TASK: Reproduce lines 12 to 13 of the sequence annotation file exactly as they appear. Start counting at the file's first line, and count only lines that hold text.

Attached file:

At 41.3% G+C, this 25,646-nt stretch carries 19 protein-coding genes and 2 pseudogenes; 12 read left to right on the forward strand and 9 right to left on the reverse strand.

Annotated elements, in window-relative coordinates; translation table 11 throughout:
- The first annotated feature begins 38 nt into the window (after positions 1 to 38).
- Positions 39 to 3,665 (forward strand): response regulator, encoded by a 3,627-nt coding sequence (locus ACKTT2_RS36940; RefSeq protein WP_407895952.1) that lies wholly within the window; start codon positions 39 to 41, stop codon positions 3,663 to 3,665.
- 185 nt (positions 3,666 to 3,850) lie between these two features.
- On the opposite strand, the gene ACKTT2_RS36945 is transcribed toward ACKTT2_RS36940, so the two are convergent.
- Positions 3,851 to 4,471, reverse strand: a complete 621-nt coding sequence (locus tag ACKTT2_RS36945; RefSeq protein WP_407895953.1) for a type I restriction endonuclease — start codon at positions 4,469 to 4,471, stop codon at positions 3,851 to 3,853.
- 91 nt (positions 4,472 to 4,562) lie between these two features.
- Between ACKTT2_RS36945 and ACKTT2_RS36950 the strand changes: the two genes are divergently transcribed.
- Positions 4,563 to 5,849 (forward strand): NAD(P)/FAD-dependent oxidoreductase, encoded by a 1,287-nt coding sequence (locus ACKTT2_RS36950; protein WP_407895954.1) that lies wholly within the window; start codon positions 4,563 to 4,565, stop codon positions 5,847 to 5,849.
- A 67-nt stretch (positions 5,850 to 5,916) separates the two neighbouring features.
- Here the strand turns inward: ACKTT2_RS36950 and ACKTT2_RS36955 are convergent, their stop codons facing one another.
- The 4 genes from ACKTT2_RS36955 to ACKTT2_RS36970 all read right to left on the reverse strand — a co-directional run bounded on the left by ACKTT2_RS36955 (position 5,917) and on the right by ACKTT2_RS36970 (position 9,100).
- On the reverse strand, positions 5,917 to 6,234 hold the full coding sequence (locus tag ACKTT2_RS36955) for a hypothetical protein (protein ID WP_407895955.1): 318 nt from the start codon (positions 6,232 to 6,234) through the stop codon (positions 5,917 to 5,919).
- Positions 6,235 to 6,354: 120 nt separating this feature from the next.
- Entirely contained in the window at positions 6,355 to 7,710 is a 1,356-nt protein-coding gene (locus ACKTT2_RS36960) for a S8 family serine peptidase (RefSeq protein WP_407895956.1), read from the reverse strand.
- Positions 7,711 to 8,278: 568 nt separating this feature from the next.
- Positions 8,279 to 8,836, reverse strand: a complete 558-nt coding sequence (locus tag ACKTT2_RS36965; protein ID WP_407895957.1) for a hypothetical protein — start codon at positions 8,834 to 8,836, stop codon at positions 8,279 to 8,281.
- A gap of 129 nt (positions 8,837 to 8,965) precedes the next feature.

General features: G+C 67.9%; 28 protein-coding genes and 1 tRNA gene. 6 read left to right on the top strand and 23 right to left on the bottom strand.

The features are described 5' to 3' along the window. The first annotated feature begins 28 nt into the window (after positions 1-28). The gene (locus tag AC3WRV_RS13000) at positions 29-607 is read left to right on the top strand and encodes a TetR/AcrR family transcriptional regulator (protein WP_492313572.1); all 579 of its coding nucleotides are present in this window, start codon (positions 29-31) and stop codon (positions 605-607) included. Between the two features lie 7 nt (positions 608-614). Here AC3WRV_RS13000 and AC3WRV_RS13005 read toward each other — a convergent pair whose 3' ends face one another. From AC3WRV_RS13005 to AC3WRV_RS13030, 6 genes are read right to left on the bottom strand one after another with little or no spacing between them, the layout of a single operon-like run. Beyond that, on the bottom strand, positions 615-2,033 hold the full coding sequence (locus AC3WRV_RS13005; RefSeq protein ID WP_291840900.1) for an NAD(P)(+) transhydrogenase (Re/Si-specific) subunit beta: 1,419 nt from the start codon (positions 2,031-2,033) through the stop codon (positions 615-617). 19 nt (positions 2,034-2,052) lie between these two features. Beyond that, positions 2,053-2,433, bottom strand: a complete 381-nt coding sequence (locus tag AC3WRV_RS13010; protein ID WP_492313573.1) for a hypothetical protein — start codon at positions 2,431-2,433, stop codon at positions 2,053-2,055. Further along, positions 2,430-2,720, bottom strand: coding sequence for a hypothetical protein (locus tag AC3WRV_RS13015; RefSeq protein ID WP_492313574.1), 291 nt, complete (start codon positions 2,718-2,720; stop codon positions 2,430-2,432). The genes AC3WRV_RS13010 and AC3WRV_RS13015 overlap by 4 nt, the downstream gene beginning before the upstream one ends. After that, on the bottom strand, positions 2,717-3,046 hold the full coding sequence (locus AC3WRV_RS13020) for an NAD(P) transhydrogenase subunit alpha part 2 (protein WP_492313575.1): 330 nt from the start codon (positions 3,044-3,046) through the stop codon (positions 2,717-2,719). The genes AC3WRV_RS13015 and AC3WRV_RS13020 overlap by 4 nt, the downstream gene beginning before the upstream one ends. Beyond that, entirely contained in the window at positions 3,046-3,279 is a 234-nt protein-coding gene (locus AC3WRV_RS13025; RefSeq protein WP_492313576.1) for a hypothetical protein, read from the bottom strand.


- Here the strand turns inward: ACKTT2_RS36950 and ACKTT2_RS36955 are convergent, their stop codons facing one another.
- The 4 genes from ACKTT2_RS36955 to ACKTT2_RS36970 all read right to left on the reverse strand — a co-directional run bounded on the left by ACKTT2_RS36955 (position 5,917) and on the right by ACKTT2_RS36970 (position 9,100).